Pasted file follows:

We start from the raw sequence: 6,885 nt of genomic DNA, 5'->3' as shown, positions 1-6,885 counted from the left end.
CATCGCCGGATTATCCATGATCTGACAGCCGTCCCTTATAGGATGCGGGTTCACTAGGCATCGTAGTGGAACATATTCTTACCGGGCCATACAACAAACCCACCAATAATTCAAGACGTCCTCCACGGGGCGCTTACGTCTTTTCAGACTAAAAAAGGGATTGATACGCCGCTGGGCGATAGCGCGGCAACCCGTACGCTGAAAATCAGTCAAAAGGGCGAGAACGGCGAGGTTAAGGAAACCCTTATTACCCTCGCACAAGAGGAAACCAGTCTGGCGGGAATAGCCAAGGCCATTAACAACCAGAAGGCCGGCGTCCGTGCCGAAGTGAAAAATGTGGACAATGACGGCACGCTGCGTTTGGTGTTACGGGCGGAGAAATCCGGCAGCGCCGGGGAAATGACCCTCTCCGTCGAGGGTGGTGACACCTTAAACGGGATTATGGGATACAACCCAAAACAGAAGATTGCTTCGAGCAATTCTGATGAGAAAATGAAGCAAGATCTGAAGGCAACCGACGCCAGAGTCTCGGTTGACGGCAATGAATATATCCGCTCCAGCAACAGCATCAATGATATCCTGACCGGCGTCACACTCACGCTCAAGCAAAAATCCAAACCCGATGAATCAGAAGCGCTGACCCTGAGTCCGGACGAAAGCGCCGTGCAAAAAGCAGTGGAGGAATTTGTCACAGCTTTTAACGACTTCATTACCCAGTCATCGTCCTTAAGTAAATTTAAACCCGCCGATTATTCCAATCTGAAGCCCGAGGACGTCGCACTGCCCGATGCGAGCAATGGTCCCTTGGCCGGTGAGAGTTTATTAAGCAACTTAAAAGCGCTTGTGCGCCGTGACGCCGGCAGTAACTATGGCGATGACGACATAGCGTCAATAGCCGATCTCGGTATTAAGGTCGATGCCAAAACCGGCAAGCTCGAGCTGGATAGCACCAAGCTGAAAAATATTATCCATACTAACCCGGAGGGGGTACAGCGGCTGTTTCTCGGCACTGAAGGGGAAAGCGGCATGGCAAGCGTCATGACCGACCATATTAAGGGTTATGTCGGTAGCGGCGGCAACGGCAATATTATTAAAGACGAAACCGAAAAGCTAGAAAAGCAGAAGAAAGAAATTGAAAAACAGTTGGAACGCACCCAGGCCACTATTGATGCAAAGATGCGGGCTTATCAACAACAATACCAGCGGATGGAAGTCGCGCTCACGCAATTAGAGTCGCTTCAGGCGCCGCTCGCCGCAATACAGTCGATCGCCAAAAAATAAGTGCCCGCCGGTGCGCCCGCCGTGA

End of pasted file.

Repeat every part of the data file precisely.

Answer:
We start from the raw sequence: 6,885 nt of genomic DNA, 5'->3' as shown, positions 1-6,885 counted from the left end.
CATCGCCGGATTATCCATGATCTGACAGCCGTCCCTTATAGGATGCGGGTTCACTAGGCATCGTAGTGGAACATATTCTTACCGGGCCATACAACAAACCCACCAATAATTCAAGACGTCCTCCACGGGGCGCTTACGTCTTTTCAGACTAAAAAAGGGATTGATACGCCGCTGGGCGATAGCGCGGCAACCCGTACGCTGAAAATCAGTCAAAAGGGCGAGAACGGCGAGGTTAAGGAAACCCTTATTACCCTCGCACAAGAGGAAACCAGTCTGGCGGGAATAGCCAAGGCCATTAACAACCAGAAGGCCGGCGTCCGTGCCGAAGTGAAAAATGTGGACAATGACGGCACGCTGCGTTTGGTGTTACGGGCGGAGAAATCCGGCAGCGCCGGGGAAATGACCCTCTCCGTCGAGGGTGGTGACACCTTAAACGGGATTATGGGATACAACCCAAAACAGAAGATTGCTTCGAGCAATTCTGATGAGAAAATGAAGCAAGATCTGAAGGCAACCGACGCCAGAGTCTCGGTTGACGGCAATGAATATATCCGCTCCAGCAACAGCATCAATGATATCCTGACCGGCGTCACACTCACGCTCAAGCAAAAATCCAAACCCGATGAATCAGAAGCGCTGACCCTGAGTCCGGACGAAAGCGCCGTGCAAAAAGCAGTGGAGGAATTTGTCACAGCTTTTAACGACTTCATTACCCAGTCATCGTCCTTAAGTAAATTTAAACCCGCCGATTATTCCAATCTGAAGCCCGAGGACGTCGCACTGCCCGATGCGAGCAATGGTCCCTTGGCCGGTGAGAGTTTATTAAGCAACTTAAAAGCGCTTGTGCGCCGTGACGCCGGCAGTAACTATGGCGATGACGACATAGCGTCAATAGCCGATCTCGGTATTAAGGTCGATGCCAAAACCGGCAAGCTCGAGCTGGATAGCACCAAGCTGAAAAATATTATCCATACTAACCCGGAGGGGGTACAGCGGCTGTTTCTCGGCACTGAAGGGGAAAGCGGCATGGCAAGCGTCATGACCGACCATATTAAGGGTTATGTCGGTAGCGGCGGCAACGGCAATATTATTAAAGACGAAACCGAAAAGCTAGAAAAGCAGAAGAAAGAAATTGAAAAACAGTTGGAACGCACCCAGGCCACTATTGATGCAAAGATGCGGGCTTATCAACAACAATACCAGCGGATGGAAGTCGCGCTCACGCAATTAGAGTCGCTTCAGGCGCCGCTCGCCGCAATACAGTCGATCGCCAAAAAATAAGTGCCCGCCGGTGCGCCCGCCGTGA